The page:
Post #1726

My fingers are cold. Clearly, the blood isn’t flowing to my hand as well as it used to before the fistula. My mother suggested I mention it to the surgeon tomorrow. However, she added that I should expect that whole left side of my body to feel colder from now on. Great. I had already found myself keeping my coat on at work over the past month, when I’ve actually gone to work.

One tends to have surgery to fix a problem and presumably feel better. I had this surgery as preparation for my health worsening. The well-meaning words, “Hope you feel better soon” are difficult to digest, because feeling better from this surgery just means I’m a step closer to being ready for dialysis…and the prospect of not truly feeling better for a good number of years.

This would all be considerably easier, I’m sure, were it not for my pre-existing and intractable depression. I had worried for a number of years—10, 15, maybe more–that I’d fail to beat or at least somewhat successfully manage my depression prior to the kidneys failing. And, to be sure, I actively tried as hard as I could with as much will as I could muster, to avoid this fate. I have intentionally avoided some grand post delving into my depression, since I kinda like having a few readers, and I suspect nothing can make a personal blog more unreadable than to turn into a daily journal about depression. I toss this nugget out now, almost casually, because it’s part of the story of how I deal with this kidney disease. Actually, it’s an enormous compounding factor…with this and with everything. Completely avoiding the subject is more awkward than mentioning it. At the same time, I’m tucking this paragraph away in a non-descript entry, since a part of me recognizes that this impulsive tangent might be a bad idea.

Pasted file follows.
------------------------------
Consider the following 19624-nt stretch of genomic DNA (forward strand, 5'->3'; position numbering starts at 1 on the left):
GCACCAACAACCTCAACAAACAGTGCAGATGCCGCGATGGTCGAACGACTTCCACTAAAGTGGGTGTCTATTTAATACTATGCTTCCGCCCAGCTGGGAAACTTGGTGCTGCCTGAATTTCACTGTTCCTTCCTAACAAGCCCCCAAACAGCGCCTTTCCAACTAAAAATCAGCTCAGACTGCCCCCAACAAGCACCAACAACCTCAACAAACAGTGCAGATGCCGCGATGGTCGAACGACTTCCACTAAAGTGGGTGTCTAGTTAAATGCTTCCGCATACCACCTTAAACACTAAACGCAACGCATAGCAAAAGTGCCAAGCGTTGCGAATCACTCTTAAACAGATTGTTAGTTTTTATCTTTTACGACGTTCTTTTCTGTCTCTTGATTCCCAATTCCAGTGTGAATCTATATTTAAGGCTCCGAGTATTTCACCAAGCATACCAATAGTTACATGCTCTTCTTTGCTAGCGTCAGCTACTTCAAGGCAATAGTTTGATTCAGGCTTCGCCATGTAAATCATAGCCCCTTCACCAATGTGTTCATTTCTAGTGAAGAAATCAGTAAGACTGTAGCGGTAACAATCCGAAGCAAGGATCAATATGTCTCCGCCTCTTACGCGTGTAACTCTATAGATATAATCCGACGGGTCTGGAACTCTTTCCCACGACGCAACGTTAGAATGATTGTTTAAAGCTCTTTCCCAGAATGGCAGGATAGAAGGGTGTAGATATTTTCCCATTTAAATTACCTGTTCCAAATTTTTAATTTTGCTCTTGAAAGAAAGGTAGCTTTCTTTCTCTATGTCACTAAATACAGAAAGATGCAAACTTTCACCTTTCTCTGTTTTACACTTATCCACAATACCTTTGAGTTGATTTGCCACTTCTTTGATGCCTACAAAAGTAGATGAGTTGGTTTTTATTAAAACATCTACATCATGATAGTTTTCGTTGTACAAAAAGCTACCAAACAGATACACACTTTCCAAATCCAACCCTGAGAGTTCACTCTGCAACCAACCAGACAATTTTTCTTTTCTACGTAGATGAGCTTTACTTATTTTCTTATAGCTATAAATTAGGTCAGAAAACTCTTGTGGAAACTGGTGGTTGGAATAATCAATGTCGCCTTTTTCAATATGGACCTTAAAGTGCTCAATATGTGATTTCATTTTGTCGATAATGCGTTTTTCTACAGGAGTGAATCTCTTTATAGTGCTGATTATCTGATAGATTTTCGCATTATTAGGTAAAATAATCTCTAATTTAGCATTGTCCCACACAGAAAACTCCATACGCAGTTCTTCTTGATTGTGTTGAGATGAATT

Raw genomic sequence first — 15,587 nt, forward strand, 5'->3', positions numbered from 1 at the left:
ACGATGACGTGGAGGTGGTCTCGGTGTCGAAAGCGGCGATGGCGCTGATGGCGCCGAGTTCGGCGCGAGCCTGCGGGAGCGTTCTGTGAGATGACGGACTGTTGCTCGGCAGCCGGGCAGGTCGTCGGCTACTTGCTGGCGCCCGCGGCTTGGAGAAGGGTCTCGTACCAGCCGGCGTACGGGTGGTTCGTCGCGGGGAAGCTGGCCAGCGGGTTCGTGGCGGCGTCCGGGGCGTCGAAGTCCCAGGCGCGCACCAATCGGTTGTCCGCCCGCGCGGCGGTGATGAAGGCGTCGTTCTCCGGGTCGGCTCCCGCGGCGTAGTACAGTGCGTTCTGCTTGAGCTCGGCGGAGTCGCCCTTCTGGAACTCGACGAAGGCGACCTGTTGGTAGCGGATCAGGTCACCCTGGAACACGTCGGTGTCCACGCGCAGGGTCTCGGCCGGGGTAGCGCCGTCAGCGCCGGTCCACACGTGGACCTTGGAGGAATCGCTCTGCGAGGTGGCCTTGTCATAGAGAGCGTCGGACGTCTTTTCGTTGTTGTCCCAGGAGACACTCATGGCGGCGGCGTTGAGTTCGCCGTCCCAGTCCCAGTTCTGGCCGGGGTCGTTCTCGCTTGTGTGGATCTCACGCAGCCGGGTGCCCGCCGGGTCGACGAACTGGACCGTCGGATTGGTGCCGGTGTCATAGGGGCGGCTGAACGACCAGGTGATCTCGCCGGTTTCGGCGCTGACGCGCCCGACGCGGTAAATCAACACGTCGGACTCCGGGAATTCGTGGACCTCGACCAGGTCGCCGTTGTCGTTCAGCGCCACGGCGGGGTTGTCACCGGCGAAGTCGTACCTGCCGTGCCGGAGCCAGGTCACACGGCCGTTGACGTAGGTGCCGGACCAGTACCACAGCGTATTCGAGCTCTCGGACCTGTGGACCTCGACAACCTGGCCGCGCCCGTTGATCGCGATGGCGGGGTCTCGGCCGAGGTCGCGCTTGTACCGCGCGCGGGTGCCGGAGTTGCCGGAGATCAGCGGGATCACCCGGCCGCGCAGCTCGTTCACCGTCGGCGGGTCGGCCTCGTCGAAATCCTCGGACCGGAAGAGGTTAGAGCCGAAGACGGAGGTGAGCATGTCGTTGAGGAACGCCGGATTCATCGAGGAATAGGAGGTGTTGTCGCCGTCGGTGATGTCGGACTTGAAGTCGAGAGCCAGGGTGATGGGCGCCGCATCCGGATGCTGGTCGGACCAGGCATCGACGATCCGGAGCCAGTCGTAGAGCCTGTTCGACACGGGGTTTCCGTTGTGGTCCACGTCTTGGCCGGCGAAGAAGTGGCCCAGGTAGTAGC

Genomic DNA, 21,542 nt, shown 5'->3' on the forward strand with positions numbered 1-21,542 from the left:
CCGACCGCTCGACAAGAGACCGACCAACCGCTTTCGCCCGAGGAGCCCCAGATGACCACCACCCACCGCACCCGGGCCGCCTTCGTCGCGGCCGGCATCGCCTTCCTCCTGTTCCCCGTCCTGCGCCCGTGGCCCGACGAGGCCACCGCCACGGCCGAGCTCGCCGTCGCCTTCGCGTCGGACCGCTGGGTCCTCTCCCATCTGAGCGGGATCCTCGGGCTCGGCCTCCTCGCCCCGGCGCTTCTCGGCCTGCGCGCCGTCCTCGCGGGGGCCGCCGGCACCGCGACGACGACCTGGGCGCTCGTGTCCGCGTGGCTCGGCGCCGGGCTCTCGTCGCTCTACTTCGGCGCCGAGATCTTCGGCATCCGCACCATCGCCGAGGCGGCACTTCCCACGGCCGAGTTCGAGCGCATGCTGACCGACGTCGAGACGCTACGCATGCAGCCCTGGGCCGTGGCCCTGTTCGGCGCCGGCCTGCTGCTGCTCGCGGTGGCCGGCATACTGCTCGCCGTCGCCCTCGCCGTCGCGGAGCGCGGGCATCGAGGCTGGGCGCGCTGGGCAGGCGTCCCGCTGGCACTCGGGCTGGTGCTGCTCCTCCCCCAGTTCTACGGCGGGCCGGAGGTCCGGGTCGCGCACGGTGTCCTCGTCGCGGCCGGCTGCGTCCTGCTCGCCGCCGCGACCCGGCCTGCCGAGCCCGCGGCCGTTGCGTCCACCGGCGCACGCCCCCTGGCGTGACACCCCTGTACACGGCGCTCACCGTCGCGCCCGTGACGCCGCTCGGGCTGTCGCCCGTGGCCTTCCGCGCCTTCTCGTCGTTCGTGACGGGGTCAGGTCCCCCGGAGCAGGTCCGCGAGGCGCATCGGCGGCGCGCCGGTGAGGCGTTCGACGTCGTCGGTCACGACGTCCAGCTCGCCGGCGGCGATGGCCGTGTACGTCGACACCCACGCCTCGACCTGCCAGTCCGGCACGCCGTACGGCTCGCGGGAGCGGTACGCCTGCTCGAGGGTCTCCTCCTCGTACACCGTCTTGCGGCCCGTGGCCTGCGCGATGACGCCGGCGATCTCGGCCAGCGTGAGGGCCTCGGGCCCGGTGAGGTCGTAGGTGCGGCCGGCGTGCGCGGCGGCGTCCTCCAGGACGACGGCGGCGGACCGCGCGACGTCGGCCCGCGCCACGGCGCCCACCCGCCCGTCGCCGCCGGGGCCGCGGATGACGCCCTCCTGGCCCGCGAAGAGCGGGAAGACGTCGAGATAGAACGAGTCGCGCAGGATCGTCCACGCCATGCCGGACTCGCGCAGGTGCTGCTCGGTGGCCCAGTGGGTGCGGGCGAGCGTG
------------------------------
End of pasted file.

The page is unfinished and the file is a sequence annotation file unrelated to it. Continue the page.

So I’ll return to the subject of my left arm now. It’s black-and-blue. There are still gauze-like stitches that should dissolve soon. My arm still aches with activity, including typing. If I reach down at the wrong angle, a sharp pain runs through my wrist and hand. And my fingers are cold. And that’s that.